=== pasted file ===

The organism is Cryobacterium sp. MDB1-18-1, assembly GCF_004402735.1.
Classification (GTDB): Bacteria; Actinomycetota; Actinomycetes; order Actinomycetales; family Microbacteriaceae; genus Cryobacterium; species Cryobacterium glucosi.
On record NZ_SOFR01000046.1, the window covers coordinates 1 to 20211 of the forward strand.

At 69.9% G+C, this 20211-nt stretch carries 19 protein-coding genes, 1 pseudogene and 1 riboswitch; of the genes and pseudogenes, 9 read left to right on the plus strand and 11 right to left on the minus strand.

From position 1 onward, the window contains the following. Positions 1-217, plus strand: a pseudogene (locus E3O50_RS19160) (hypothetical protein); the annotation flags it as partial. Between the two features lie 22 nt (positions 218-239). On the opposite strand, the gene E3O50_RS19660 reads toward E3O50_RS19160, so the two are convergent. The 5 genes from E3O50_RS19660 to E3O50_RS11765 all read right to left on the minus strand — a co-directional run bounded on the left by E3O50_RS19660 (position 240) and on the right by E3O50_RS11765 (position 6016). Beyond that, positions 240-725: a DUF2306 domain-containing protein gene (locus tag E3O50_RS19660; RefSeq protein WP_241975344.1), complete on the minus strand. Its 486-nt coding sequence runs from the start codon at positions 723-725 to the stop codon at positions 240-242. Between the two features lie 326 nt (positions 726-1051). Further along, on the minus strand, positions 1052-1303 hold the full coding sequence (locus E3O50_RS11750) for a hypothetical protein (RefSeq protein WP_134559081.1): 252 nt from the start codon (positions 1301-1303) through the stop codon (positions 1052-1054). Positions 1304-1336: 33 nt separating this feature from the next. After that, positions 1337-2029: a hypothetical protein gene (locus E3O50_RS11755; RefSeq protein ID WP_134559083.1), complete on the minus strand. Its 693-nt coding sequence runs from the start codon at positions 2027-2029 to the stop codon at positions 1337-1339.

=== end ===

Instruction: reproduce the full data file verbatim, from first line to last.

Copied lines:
The organism is Cryobacterium sp. MDB1-18-1, assembly GCF_004402735.1.
Classification (GTDB): Bacteria; Actinomycetota; Actinomycetes; order Actinomycetales; family Microbacteriaceae; genus Cryobacterium; species Cryobacterium glucosi.
On record NZ_SOFR01000046.1, the window covers coordinates 1 to 20211 of the forward strand.

At 69.9% G+C, this 20211-nt stretch carries 19 protein-coding genes, 1 pseudogene and 1 riboswitch; of the genes and pseudogenes, 9 read left to right on the plus strand and 11 right to left on the minus strand.

From position 1 onward, the window contains the following. Positions 1-217, plus strand: a pseudogene (locus E3O50_RS19160) (hypothetical protein); the annotation flags it as partial. Between the two features lie 22 nt (positions 218-239). On the opposite strand, the gene E3O50_RS19660 reads toward E3O50_RS19160, so the two are convergent. The 5 genes from E3O50_RS19660 to E3O50_RS11765 all read right to left on the minus strand — a co-directional run bounded on the left by E3O50_RS19660 (position 240) and on the right by E3O50_RS11765 (position 6016). Beyond that, positions 240-725: a DUF2306 domain-containing protein gene (locus tag E3O50_RS19660; RefSeq protein WP_241975344.1), complete on the minus strand. Its 486-nt coding sequence runs from the start codon at positions 723-725 to the stop codon at positions 240-242. Between the two features lie 326 nt (positions 726-1051). Further along, on the minus strand, positions 1052-1303 hold the full coding sequence (locus E3O50_RS11750) for a hypothetical protein (RefSeq protein WP_134559081.1): 252 nt from the start codon (positions 1301-1303) through the stop codon (positions 1052-1054). Positions 1304-1336: 33 nt separating this feature from the next. After that, positions 1337-2029: a hypothetical protein gene (locus E3O50_RS11755; RefSeq protein ID WP_134559083.1), complete on the minus strand. Its 693-nt coding sequence runs from the start codon at positions 2027-2029 to the stop codon at positions 1337-1339.